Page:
Purpose and Examples of Strings
– Strings store human-readable text
– Used to communicate information from a program to the user
– Accept string input from users
– Store data expressed as characters not intended for human reading
– Can represent alphabetical data, such as nucleic acid sequences
– Examples of string purposes: displaying messages to end users, storing user-entered text in a database, representing nucleic acid sequences, storing computer settings or parameters in a URL query string, communicating information primarily to computers

History and Implementation of Strings
– The term ‘string’ dates back centuries and emerged from mathematics, symbolic logic, and linguistic theory
– Early string handling and pattern matching languages for computers: COMIT and SNOBOL
– String datatypes are implemented in nearly every programming language as primitive or composite types
– String length can be fixed or variable, with variable-length strings being more common in modern programming languages
– Some languages have mutable strings (can be changed after creation) while others have immutable strings (cannot be changed)
– Strings can be represented in different ways based on character repertoire and encoding, such as ASCII, EBCDIC, and Unicode with encodings like UTF-8, UTF-16, and UTF-32

String Representations and Terminators
– String representations depend on character repertoire and encoding
– Older implementations used ASCII or ISO 8859 series, while modern implementations use Unicode with encodings like UTF-8 and UTF-16
– Strings can be implemented as variable-length arrays with character codes or byte strings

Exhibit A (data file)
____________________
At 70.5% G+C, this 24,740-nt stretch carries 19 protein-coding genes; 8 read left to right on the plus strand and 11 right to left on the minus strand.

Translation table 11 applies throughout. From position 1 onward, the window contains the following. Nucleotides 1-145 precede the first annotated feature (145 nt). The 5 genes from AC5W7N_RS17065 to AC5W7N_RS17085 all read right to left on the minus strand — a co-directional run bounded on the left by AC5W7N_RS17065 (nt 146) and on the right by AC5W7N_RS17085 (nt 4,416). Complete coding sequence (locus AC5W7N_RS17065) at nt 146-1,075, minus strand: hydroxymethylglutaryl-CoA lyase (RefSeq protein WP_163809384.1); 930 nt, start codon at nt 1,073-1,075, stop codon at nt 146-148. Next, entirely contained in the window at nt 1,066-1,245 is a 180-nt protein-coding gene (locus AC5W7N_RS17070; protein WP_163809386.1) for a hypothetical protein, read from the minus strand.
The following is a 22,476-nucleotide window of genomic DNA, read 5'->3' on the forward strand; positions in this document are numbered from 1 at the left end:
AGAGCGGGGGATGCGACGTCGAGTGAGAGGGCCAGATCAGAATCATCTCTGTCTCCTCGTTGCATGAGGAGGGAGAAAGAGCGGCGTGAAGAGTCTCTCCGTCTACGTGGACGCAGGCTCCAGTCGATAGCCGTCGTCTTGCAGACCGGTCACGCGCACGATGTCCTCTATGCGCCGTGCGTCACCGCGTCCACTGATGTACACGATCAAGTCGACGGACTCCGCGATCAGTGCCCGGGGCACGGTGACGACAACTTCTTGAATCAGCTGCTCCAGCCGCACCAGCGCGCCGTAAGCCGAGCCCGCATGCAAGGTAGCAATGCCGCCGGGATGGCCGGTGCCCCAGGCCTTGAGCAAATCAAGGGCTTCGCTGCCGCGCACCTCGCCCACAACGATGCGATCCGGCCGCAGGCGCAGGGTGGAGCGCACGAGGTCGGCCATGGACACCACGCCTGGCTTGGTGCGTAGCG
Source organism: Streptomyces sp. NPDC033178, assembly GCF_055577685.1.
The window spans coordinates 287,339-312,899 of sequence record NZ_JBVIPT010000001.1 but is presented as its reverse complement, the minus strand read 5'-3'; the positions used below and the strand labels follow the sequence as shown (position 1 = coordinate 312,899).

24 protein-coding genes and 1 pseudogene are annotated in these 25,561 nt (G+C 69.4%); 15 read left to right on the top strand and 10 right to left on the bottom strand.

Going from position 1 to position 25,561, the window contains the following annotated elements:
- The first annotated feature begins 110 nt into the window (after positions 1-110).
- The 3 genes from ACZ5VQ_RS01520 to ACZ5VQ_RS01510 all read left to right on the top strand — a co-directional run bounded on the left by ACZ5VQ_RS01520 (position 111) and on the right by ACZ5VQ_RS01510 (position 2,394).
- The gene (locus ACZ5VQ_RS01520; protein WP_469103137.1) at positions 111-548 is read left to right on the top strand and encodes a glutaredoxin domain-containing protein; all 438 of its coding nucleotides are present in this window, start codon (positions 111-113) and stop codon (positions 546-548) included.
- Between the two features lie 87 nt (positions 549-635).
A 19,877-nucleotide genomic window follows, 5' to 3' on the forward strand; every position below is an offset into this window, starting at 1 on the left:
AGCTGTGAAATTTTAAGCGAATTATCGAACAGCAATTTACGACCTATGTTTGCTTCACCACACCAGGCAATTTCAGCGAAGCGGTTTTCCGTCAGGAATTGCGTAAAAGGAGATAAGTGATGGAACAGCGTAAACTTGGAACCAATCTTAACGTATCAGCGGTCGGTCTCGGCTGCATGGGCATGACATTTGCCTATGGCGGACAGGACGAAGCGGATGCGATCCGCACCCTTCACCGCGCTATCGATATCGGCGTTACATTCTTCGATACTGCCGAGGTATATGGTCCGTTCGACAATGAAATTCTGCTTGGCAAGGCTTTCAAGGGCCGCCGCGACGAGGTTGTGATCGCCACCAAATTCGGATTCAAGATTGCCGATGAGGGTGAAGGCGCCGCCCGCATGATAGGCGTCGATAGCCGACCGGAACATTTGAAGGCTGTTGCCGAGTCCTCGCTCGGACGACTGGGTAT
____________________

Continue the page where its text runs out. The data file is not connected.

– Null-terminated strings store the length implicitly using a special terminating character, such as the null character (NUL)
– Other termination methods include special bytes or bits, length prefix, and word mark bit

Security Concerns and Literal Strings
– Different string representations can affect program security, with terminating character representations susceptible to buffer overflow problems
– Bounds checking is necessary to ensure program code accessing string data stays within memory limits
– Limited or no validation of user input can make a program vulnerable to code injection attacks
– Literal strings are embedded inside human-readable text files for machine consumption and use quotation marks and escape sequences
– NUL character is not suitable as a terminator in literal strings, and newline sequences can be used to terminate literal strings in some file formats

String Processing Algorithms and Languages/Utilities
– Many algorithms exist for processing strings, including searching, manipulation, sorting, regular expressions, parsing, and sequence mining
– Stringology is the theory of algorithms and data structures used for string processing
– Several languages and utilities are designed to make string processing applications easier to write, such as awk, Icon, Perl, Ruby, sed, and Tcl
– Unix utilities can perform simple string manipulations and powerful string processing algorithms
– Some APIs use strings to hold commands that will be interpreted, and scripting languages employ regular expressions for text operations and string interpolation  Source: https://en.wikipedia.org/wiki/String_(computer_science)

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